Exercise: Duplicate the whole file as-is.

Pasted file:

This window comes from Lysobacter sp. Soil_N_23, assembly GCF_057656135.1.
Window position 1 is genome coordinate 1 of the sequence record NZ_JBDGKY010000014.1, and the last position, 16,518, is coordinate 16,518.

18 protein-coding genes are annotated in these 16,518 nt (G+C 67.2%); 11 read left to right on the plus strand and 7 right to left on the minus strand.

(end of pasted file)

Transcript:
This window comes from Lysobacter sp. Soil_N_23, assembly GCF_057656135.1.
Window position 1 is genome coordinate 1 of the sequence record NZ_JBDGKY010000014.1, and the last position, 16,518, is coordinate 16,518.

18 protein-coding genes are annotated in these 16,518 nt (G+C 67.2%); 11 read left to right on the plus strand and 7 right to left on the minus strand.